Plastic Surgery Research Council

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Doxycycline-Coated Silicone Breast Implants are Non-Toxic and Reduce Biofilm Formation In Vitro
Mitchell J. Skinner, B.S.1, Jennifer E. Baker, MD1, Ryan M. Boudreau, MD1, Aaron P. Seitz, MD1, Michael J. Edwards, MD1, Erich Gulbins, MD, PhD1,2, Ryan M. Gobble, MD1.
1University of Cincinnati, College of Medicine, Department of Surgery, Cincinnati, OH, USA, 2University of Duisburg-Essen, University Hospital Essen, Department of Molecular Biology, Duisburg, Germany.

PURPOSE:
Infection and capsular contracture are two common complications after silicone breast implantation. It is estimated that approximately 0.5-3% of augmentations and reconstructions will develop an infectious complication, and 20-60% of implant pockets are positive for bacteria at time of revision surgery. Staphylococcus aureus and Pseudomonas aeruginosa are the predominant species found in breast implant infections. We have developed a novel method of coating silicone implants previously shown to prevent implant infection in vitro. We hypothesize that this coated silicone will be non-toxic to fibroblasts and will prevent biofilm formation in vitro
.METHODS:
Silicone Coating: Pieces of silicone breast implants were coated with doxycycline or ethanol (vehicle control) using our novel method resulting in an evaporative induced molecular crystal film on the surface.
Neutral Red Uptake: L929 mouse fibroblasts were seeded into a 96-well plate and incubated at 37C for 24 hours. Prior media was removed and media that had been incubated with doxycycline-coated and ethanol-coated silicone breast implants for 24 hours was added and incubated for 24 hours. Prior media was removed, and neutral red medium was added and incubated for 3 hours. Wells were washed, and neutral red desorb was added and shaken for 10 minutes. Absorbance was obtained and analyzed.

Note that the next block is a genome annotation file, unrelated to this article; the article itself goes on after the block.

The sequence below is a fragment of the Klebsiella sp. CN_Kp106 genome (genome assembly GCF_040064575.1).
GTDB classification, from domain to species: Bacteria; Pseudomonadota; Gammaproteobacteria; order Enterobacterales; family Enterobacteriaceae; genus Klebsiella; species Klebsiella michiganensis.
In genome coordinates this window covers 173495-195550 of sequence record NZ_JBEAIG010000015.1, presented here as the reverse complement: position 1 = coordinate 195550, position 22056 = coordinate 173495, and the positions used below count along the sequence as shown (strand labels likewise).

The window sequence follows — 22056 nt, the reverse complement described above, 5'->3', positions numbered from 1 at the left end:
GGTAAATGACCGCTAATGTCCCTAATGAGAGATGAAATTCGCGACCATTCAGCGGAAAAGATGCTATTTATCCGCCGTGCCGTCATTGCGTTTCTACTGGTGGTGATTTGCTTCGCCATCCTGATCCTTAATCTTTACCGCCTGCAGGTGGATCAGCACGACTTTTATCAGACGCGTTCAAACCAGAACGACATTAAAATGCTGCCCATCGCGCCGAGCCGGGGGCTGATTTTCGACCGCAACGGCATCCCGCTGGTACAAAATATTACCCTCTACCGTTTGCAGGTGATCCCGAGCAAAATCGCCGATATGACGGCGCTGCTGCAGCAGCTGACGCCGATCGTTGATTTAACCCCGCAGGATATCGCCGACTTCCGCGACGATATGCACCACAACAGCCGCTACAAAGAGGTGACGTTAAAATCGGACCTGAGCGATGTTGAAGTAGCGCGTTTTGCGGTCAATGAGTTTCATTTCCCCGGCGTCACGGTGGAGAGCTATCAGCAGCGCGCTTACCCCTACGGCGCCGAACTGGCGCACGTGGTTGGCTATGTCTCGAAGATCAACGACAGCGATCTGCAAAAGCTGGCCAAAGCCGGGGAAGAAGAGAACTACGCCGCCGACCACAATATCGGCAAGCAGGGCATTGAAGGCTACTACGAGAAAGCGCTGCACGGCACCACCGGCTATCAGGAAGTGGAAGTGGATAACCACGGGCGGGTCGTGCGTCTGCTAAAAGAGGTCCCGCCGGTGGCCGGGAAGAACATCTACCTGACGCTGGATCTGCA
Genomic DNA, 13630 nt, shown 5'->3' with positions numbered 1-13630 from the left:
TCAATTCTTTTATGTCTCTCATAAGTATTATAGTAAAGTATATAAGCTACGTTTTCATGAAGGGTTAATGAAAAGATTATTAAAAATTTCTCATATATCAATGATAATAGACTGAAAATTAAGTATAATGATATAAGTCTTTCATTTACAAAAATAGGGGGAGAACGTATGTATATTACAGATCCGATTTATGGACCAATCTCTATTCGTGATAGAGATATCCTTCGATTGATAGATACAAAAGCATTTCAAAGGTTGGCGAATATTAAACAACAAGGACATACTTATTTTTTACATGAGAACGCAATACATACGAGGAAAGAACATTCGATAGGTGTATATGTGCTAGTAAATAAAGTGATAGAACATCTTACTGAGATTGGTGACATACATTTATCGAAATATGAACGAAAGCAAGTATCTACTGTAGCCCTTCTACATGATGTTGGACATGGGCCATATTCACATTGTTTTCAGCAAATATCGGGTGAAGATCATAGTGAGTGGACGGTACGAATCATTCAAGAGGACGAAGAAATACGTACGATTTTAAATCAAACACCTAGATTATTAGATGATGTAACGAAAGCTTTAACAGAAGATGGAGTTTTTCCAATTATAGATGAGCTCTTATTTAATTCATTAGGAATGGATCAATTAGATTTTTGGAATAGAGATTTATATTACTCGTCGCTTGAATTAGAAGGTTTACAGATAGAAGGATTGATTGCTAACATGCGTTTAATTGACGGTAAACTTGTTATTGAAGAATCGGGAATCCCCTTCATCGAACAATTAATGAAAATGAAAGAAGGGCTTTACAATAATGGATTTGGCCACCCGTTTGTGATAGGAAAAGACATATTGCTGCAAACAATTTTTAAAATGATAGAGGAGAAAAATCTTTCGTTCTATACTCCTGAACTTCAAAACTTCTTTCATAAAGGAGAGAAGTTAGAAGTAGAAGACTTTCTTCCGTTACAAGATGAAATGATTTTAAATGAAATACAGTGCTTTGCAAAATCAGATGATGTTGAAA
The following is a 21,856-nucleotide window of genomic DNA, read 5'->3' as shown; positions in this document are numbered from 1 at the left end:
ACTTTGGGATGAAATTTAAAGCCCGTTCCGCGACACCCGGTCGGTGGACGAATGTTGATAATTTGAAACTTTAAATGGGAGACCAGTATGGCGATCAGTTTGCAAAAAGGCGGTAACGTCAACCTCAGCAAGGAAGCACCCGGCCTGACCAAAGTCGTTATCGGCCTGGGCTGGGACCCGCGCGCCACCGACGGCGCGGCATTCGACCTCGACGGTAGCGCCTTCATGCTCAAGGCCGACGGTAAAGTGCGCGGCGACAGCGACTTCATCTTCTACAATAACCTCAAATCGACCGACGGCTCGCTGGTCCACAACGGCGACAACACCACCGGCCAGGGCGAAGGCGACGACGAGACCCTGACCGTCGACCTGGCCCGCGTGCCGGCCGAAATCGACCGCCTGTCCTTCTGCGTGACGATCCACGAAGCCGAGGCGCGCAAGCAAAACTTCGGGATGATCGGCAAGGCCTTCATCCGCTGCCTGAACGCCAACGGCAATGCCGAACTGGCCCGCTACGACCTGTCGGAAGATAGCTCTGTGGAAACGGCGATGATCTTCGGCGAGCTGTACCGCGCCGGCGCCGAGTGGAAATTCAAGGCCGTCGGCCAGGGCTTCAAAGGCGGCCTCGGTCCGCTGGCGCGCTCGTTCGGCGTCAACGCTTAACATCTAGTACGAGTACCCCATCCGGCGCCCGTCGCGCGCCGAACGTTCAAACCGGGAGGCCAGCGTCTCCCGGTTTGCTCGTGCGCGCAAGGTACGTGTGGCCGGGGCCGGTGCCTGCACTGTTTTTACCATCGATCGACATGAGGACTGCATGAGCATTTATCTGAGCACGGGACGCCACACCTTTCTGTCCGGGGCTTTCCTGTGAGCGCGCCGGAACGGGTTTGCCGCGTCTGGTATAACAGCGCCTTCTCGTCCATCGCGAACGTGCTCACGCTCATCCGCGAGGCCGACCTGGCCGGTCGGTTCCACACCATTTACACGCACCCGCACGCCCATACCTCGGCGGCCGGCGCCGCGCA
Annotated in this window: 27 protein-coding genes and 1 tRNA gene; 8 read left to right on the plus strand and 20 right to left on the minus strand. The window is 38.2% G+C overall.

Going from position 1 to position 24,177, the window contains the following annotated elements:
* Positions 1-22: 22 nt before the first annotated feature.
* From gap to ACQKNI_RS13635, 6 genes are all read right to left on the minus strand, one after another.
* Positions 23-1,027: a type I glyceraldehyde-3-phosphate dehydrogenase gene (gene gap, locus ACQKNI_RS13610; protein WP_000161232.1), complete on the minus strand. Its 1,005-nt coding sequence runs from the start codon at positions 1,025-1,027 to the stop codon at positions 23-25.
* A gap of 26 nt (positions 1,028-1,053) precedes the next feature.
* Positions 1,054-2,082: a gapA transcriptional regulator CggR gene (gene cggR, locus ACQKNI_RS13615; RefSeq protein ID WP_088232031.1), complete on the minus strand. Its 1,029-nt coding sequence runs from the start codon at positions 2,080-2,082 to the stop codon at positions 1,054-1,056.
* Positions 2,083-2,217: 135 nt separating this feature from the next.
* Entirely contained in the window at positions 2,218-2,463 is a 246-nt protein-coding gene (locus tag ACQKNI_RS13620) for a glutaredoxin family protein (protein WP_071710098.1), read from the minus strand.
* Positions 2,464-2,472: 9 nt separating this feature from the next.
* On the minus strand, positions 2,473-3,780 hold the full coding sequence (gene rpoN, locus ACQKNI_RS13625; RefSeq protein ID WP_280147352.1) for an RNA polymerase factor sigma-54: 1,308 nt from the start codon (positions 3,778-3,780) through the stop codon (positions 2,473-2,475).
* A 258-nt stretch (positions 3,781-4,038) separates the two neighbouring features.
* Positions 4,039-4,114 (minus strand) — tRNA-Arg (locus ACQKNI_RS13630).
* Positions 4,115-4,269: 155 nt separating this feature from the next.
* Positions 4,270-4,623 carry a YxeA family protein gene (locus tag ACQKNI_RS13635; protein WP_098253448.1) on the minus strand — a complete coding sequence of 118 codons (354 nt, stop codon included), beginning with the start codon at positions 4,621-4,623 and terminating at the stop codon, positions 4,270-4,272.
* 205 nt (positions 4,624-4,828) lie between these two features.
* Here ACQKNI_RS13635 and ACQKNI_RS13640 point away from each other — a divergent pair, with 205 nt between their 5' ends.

Fibroblast Toxicity: Doxycycline-coated and ethanol-coated implants were placed into a 24-well plate and seeded with L929 mouse fibroblast cells. The plate was incubated at 37C for 24 hours. Implants were removed and fixed with 2.5% gluteraldehyde for 2 hours, washed with PBS, stained 1% osmium tetroxide for 2 hours, washed with PBS, and allowed to air dry. Samples were sputter coated with silver for 5 seconds and viewed under scanning electron microscopy (SEM). Biofilm Evaluation: Doxycycline-coated and ethanol-coated implants were placed into a 24-well plate and seeded with 1000 cfu of methicillin-resistant S. aureus (MRSA) or P. aeruginosa and incubated for 24 hours at 37C. Implants were processed the same as Fibroblast toxicity and viewed under SEM.
RESULTS:
Doxycycline-coated silicone implants demonstrated 92% viability of fibroblast based on a neutral red uptake assay demonstrating nontoxicity. SEM of doxycycline-coated implants after incubation with fibroblasts demonstrated similar viability and adhesion as an ethanol-coated control (Figure 1). Doxycycline-coated silicone implants prevented biofilm formation of MRSA (Figure 2) and P. aeruginosa (Figure 3) as compared to ethanol-coated control.
CONCLUSION:
Surgical site infections are a dreaded complication often leading to biofilm formation and the development of capsular contracture. We have now demonstrated that doxycycline-coated silicone implants are non-toxic and prevent biofilm formation in vitro. Doxycycline-coated implants may be useful to prevent both bacterial infections and capsular contracture.



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